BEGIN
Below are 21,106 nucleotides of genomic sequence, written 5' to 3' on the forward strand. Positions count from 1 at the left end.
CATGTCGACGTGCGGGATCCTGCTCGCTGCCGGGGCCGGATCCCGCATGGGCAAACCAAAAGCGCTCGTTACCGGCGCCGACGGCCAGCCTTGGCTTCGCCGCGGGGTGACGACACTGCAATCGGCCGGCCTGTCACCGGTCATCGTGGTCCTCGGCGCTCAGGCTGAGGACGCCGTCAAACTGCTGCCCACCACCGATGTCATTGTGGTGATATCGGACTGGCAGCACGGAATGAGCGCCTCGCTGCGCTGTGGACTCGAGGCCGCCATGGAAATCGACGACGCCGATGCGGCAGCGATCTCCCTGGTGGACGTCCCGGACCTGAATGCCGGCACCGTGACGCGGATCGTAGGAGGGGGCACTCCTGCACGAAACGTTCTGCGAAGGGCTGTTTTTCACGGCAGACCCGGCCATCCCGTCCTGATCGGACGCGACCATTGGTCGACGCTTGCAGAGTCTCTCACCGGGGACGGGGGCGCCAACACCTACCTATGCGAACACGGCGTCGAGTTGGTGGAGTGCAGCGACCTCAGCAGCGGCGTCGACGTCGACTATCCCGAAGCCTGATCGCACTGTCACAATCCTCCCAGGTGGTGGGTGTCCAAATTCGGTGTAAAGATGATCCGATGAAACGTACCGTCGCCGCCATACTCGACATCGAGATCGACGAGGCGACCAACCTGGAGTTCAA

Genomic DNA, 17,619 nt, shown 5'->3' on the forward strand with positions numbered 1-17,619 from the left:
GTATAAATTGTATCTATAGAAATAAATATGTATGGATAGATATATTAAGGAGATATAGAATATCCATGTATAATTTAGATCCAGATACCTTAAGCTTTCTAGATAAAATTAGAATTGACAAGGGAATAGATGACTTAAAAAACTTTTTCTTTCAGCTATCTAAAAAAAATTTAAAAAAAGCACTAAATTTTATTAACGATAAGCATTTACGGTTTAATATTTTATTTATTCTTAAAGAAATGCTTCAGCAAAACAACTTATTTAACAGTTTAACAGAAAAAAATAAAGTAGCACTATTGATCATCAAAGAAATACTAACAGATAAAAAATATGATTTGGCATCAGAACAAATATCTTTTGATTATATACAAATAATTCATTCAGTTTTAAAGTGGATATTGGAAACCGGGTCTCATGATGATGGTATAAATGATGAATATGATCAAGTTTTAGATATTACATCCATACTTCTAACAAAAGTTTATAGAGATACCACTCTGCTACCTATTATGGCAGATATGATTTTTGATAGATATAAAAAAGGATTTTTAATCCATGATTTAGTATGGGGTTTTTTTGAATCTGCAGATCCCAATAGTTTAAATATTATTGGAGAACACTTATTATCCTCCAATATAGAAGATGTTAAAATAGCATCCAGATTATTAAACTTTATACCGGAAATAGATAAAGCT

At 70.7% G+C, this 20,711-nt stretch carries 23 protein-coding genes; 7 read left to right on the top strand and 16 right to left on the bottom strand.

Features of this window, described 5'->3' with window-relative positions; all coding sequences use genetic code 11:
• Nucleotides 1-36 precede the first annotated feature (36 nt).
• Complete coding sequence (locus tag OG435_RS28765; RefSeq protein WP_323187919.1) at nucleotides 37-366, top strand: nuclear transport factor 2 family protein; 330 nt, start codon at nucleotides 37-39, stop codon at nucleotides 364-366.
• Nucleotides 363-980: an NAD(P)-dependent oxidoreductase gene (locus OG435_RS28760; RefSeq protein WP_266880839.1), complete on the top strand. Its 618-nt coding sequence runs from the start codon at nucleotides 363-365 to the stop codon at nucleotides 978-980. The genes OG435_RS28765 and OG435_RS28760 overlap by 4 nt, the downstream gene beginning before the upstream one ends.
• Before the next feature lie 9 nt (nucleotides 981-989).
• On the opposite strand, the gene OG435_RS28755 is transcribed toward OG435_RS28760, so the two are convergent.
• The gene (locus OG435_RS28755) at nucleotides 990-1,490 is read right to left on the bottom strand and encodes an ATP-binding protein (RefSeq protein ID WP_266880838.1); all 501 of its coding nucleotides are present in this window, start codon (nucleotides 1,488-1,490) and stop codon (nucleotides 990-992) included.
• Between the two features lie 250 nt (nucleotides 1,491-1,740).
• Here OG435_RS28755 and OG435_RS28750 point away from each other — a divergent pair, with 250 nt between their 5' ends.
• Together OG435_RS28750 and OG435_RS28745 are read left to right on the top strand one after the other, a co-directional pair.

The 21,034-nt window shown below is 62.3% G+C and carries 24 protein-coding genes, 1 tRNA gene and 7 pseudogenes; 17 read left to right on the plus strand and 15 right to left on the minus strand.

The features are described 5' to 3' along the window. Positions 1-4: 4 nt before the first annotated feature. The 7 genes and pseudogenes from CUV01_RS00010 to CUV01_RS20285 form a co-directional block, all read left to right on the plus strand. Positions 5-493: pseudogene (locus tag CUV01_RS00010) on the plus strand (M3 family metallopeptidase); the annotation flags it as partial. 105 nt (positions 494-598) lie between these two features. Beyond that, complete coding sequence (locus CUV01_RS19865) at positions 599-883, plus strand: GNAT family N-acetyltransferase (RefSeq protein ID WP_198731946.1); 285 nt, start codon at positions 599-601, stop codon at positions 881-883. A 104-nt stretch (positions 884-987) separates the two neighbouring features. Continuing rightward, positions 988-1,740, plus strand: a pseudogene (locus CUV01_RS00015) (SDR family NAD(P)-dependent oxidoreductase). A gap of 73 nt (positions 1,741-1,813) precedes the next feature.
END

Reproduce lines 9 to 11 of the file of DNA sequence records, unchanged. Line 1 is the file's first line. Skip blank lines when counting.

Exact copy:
• Nucleotides 363-980: an NAD(P)-dependent oxidoreductase gene (locus OG435_RS28760; RefSeq protein WP_266880839.1), complete on the top strand. Its 618-nt coding sequence runs from the start codon at nucleotides 363-365 to the stop codon at nucleotides 978-980. The genes OG435_RS28765 and OG435_RS28760 overlap by 4 nt, the downstream gene beginning before the upstream one ends.
• Before the next feature lie 9 nt (nucleotides 981-989).
• On the opposite strand, the gene OG435_RS28755 is transcribed toward OG435_RS28760, so the two are convergent.